[color=#333333][size=3]"We're all accustomed to the fact that if it's an NFL playoff game and there's a call that's in question, there will be a statement by the league from the referees, but FIFA operates differently," Bradley said. "There are some aspects of it that are not made 100 percent clear. That seems to add to the discussion about the game. So from our end we get used to that. And we all have friends and family who ask us the same questions that most of you ask, and you end up saying that's just how it is sometimes, and then you move on and you get ready for the next game."[/size][/color]

[color=#333333][size=3]The U.S. would advance from the group phase if it beats Algeria on Wednesday or even with a tie as long as England loses to Slovenia. If the U.S. and England both draw, the Americans would advance if they maintain their goal advantage over the English, currently 3-1.[/size][/color]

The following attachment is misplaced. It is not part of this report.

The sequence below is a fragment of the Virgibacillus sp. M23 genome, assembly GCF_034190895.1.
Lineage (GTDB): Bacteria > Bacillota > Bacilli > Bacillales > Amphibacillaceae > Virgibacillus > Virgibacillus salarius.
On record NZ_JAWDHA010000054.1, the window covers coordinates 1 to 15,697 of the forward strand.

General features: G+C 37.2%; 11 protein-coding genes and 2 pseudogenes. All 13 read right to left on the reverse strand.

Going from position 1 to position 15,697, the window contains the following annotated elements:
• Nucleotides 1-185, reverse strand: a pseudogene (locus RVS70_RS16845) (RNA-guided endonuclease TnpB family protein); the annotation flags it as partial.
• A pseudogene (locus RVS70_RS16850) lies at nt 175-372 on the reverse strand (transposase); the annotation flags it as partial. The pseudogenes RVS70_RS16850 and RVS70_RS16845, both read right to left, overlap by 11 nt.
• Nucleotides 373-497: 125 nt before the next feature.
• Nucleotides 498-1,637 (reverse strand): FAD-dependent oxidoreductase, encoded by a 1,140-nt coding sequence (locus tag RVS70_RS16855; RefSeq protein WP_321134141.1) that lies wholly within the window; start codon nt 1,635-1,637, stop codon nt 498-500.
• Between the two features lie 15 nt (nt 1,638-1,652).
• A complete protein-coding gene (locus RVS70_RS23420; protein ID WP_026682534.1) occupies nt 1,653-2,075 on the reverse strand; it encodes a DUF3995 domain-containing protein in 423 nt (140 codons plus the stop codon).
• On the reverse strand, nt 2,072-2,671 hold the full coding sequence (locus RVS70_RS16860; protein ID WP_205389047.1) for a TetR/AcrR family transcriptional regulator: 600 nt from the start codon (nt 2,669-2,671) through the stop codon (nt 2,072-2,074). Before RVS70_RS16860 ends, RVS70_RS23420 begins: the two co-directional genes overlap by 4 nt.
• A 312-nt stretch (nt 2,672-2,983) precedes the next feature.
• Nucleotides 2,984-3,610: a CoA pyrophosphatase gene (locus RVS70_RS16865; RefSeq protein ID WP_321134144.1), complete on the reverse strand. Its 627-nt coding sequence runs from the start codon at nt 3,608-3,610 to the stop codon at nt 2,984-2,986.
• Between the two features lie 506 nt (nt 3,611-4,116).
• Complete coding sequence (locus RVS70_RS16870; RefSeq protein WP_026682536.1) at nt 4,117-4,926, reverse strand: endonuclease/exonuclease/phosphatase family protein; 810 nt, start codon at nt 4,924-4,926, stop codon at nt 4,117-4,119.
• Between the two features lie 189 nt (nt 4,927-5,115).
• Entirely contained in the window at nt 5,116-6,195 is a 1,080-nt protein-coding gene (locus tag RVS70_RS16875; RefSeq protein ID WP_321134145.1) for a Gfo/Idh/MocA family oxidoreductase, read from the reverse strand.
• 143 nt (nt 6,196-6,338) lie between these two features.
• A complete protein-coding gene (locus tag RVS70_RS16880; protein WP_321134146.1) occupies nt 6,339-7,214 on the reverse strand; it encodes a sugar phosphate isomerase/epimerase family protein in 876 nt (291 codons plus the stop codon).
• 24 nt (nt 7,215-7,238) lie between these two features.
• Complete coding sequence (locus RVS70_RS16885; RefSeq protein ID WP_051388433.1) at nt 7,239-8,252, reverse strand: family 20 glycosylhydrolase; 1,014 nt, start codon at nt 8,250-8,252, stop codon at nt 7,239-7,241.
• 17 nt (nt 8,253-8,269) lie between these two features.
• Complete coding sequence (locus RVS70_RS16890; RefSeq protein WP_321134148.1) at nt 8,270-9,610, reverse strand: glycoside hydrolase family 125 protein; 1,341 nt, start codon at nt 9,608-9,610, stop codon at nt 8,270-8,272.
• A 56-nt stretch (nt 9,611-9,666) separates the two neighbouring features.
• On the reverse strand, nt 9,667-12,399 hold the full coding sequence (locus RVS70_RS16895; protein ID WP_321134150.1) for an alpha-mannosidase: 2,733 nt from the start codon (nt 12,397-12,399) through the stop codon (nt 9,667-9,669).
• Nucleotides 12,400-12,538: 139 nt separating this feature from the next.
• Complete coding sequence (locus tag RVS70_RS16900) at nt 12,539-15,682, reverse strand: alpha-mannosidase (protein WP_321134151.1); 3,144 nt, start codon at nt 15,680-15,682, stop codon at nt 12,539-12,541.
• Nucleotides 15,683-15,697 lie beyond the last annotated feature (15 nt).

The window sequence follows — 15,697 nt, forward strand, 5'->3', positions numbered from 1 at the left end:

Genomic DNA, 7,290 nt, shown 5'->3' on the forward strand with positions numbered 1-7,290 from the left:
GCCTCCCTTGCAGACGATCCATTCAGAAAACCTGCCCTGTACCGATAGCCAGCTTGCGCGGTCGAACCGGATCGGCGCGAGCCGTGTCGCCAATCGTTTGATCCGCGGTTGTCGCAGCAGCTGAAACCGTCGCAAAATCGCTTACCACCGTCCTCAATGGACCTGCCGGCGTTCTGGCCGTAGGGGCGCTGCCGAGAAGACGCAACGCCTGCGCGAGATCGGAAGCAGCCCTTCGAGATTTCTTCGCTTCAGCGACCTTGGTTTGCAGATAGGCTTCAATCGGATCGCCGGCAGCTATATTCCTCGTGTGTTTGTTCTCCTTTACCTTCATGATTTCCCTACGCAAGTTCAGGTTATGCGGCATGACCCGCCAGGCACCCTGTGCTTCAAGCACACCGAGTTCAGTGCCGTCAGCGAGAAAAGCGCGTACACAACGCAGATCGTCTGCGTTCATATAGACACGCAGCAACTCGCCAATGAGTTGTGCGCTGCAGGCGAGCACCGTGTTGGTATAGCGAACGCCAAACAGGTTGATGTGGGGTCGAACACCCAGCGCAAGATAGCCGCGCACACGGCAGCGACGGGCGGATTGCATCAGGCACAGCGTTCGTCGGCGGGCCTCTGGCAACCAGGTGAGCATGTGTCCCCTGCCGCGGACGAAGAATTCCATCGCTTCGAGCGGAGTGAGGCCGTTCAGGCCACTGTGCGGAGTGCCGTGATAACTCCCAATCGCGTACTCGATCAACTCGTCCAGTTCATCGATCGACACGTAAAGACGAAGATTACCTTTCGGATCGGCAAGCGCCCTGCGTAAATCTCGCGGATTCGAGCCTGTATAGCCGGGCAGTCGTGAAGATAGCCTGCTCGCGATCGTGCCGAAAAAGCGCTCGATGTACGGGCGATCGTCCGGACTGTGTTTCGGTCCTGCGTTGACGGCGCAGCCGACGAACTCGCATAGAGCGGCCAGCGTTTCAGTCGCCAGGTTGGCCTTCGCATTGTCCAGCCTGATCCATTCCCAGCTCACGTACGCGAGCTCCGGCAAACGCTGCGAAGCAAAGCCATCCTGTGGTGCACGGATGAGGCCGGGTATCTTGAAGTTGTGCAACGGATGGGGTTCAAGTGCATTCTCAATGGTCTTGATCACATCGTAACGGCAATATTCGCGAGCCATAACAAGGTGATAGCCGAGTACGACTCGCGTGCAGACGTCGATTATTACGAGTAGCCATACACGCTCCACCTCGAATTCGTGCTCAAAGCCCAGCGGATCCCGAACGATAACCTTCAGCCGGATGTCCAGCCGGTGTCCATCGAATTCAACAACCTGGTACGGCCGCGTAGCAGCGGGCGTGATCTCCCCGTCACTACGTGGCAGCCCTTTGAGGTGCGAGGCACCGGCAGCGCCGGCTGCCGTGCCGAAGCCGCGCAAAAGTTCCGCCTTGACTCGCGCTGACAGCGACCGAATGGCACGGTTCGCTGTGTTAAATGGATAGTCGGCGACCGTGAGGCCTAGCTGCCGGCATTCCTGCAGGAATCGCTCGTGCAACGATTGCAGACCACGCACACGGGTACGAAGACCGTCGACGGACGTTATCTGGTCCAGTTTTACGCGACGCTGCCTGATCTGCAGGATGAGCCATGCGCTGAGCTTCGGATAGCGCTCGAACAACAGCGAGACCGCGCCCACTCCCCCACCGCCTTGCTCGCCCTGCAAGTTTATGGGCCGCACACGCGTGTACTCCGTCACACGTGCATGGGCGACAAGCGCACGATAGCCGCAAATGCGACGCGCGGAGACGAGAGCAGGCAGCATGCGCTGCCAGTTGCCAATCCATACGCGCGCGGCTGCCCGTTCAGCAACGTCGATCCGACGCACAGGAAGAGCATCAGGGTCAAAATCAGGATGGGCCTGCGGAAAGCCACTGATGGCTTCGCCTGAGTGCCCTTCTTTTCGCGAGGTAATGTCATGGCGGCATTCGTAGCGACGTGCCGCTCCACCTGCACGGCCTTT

[color=#333333][size=3]But if England draws and scores two more goals than the U.S. does in the final game, the United States and England would finish even on all tiebreakers. FIFA would conduct a drawing of lots -- it's unclear whether that means a coin flip or another method -- to determine which team goes to the second round.[/size][/color]

[color=#333333][size=3]The only time lots were used in a World Cup was in 1990, when the format was slightly different and 24 teams competed. Both Ireland and the Netherlands advanced with exactly the same results, and FIFA used lots to determine the Irish would finish second in Group F and the Dutch would be third.[/size][/color]

[color=#333333][size=3]In the next round, the Netherlands lost to eventual champion Germany, while Ireland won a shootout over Romania to get to the quarterfinals, where it fell to host Italy.[/size][/color]

[/font][color=#333333][font=Verdana, Arial, Helvetica, sans-serif]"I don't think anyone really wants that, to be honest" defender [url="http://soccernet.espn.go.com/player/_/id/43948"]Jay DeMerit[/url] said. "I think as players and as a team and for fans, it should never really come down to things like that, but unfortunately that's the rules we live by. There's still a lot of soccer to be played between all four teams. And like I said, it will be very interesting to find out how the chips fall. And now we just have to make sure that we take care of things of our end and hope that it doesn't come to something like that."[/font][/color] [/quote]